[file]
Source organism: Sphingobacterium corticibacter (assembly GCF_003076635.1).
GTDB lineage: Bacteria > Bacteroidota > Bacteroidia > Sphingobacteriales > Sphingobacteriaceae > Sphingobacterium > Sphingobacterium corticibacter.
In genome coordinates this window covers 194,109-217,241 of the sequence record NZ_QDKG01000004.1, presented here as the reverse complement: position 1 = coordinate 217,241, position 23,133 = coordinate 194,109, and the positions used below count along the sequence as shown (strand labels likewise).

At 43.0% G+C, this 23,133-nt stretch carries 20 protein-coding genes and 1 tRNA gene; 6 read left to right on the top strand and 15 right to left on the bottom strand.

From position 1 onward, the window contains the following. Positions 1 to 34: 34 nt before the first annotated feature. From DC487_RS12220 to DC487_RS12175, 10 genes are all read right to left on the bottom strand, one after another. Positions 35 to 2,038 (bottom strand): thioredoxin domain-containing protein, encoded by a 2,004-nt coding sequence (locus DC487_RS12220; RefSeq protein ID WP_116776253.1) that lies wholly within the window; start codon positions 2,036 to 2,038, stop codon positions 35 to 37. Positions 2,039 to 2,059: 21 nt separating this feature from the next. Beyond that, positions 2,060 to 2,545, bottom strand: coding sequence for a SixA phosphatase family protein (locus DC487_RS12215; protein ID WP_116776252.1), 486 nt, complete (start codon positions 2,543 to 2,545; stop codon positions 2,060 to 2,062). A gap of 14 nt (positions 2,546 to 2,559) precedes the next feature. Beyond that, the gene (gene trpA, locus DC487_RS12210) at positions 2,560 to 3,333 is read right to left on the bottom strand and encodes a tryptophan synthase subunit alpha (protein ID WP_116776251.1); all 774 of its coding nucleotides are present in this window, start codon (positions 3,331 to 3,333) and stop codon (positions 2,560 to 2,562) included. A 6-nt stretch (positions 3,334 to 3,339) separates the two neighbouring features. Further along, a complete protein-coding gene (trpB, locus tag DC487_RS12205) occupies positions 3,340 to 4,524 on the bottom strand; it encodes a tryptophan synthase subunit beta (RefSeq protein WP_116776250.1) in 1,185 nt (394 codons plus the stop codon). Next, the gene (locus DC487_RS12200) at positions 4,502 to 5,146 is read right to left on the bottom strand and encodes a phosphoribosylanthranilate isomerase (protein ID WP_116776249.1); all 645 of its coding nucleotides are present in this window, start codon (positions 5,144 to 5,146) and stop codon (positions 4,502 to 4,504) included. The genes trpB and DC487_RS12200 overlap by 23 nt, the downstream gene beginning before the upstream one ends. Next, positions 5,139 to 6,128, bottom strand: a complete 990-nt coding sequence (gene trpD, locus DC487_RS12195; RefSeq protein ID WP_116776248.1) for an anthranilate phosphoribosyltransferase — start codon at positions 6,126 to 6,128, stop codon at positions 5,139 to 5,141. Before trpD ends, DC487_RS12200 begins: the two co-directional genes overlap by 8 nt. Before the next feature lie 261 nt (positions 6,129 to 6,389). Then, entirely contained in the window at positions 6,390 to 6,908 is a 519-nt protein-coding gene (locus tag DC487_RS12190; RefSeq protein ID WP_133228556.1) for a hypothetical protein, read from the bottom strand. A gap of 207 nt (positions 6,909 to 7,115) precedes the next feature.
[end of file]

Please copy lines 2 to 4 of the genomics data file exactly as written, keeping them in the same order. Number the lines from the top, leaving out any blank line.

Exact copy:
GTDB lineage: Bacteria > Bacteroidota > Bacteroidia > Sphingobacteriales > Sphingobacteriaceae > Sphingobacterium > Sphingobacterium corticibacter.
In genome coordinates this window covers 194,109-217,241 of the sequence record NZ_QDKG01000004.1, presented here as the reverse complement: position 1 = coordinate 217,241, position 23,133 = coordinate 194,109, and the positions used below count along the sequence as shown (strand labels likewise).

At 43.0% G+C, this 23,133-nt stretch carries 20 protein-coding genes and 1 tRNA gene; 6 read left to right on the top strand and 15 right to left on the bottom strand.